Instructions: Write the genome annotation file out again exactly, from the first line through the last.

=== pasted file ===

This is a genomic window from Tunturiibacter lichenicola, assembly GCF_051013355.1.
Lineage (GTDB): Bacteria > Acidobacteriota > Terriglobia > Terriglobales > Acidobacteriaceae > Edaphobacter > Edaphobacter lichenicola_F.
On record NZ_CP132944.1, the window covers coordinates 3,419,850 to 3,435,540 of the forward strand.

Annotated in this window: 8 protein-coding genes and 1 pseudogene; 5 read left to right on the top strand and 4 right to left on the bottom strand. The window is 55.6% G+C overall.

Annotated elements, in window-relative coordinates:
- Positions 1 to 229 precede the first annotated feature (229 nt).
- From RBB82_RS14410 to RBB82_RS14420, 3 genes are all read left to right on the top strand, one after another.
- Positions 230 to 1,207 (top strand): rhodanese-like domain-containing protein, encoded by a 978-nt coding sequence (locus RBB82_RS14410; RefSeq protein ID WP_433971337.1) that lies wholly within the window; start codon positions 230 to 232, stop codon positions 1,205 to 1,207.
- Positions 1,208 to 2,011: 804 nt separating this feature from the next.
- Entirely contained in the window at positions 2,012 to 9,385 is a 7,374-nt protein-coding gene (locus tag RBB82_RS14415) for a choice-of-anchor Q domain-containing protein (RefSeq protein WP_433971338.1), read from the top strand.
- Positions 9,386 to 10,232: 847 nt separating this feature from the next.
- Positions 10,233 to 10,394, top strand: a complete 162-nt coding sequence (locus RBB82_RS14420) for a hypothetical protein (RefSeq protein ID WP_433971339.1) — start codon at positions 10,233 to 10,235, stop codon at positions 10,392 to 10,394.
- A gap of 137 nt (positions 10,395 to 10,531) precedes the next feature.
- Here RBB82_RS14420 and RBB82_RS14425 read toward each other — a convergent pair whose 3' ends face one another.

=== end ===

This is a genomic window from Tunturiibacter lichenicola, assembly GCF_051013355.1.
Lineage (GTDB): Bacteria > Acidobacteriota > Terriglobia > Terriglobales > Acidobacteriaceae > Edaphobacter > Edaphobacter lichenicola_F.
On record NZ_CP132944.1, the window covers coordinates 3,419,850 to 3,435,540 of the forward strand.

Annotated in this window: 8 protein-coding genes and 1 pseudogene; 5 read left to right on the top strand and 4 right to left on the bottom strand. The window is 55.6% G+C overall.

Annotated elements, in window-relative coordinates:
- Positions 1 to 229 precede the first annotated feature (229 nt).
- From RBB82_RS14410 to RBB82_RS14420, 3 genes are all read left to right on the top strand, one after another.
- Positions 230 to 1,207 (top strand): rhodanese-like domain-containing protein, encoded by a 978-nt coding sequence (locus RBB82_RS14410; RefSeq protein ID WP_433971337.1) that lies wholly within the window; start codon positions 230 to 232, stop codon positions 1,205 to 1,207.
- Positions 1,208 to 2,011: 804 nt separating this feature from the next.
- Entirely contained in the window at positions 2,012 to 9,385 is a 7,374-nt protein-coding gene (locus tag RBB82_RS14415) for a choice-of-anchor Q domain-containing protein (RefSeq protein WP_433971338.1), read from the top strand.
- Positions 9,386 to 10,232: 847 nt separating this feature from the next.
- Positions 10,233 to 10,394, top strand: a complete 162-nt coding sequence (locus RBB82_RS14420) for a hypothetical protein (RefSeq protein ID WP_433971339.1) — start codon at positions 10,233 to 10,235, stop codon at positions 10,392 to 10,394.
- A gap of 137 nt (positions 10,395 to 10,531) precedes the next feature.
- Here RBB82_RS14420 and RBB82_RS14425 read toward each other — a convergent pair whose 3' ends face one another.